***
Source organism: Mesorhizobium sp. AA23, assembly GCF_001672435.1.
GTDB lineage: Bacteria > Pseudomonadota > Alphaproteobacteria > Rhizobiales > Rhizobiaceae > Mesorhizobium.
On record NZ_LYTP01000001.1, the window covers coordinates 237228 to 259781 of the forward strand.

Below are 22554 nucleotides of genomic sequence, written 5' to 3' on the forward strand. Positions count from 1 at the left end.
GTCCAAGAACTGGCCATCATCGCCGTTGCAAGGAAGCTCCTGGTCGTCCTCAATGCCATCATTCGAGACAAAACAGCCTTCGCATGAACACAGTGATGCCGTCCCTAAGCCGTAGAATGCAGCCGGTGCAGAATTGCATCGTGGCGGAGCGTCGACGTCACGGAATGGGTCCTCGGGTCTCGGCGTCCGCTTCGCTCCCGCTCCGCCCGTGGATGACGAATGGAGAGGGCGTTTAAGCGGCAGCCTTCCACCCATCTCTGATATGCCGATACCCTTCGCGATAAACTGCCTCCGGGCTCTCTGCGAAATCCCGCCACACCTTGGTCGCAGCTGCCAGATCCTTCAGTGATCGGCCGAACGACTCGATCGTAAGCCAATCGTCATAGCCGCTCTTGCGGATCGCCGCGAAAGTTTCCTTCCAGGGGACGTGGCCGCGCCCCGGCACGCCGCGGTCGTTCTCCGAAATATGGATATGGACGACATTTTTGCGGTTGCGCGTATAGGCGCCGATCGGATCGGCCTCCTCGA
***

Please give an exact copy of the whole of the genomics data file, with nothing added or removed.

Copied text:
Source organism: Mesorhizobium sp. AA23, assembly GCF_001672435.1.
GTDB lineage: Bacteria > Pseudomonadota > Alphaproteobacteria > Rhizobiales > Rhizobiaceae > Mesorhizobium.
On record NZ_LYTP01000001.1, the window covers coordinates 237228 to 259781 of the forward strand.

Below are 22554 nucleotides of genomic sequence, written 5' to 3' on the forward strand. Positions count from 1 at the left end.
GTCCAAGAACTGGCCATCATCGCCGTTGCAAGGAAGCTCCTGGTCGTCCTCAATGCCATCATTCGAGACAAAACAGCCTTCGCATGAACACAGTGATGCCGTCCCTAAGCCGTAGAATGCAGCCGGTGCAGAATTGCATCGTGGCGGAGCGTCGACGTCACGGAATGGGTCCTCGGGTCTCGGCGTCCGCTTCGCTCCCGCTCCGCCCGTGGATGACGAATGGAGAGGGCGTTTAAGCGGCAGCCTTCCACCCATCTCTGATATGCCGATACCCTTCGCGATAAACTGCCTCCGGGCTCTCTGCGAAATCCCGCCACACCTTGGTCGCAGCTGCCAGATCCTTCAGTGATCGGCCGAACGACTCGATCGTAAGCCAATCGTCATAGCCGCTCTTGCGGATCGCCGCGAAAGTTTCCTTCCAGGGGACGTGGCCGCGCCCCGGCACGCCGCGGTCGTTCTCCGAAATATGGATATGGACGACATTTTTGCGGTTGCGCGTATAGGCGCCGATCGGATCGGCCTCCTCGA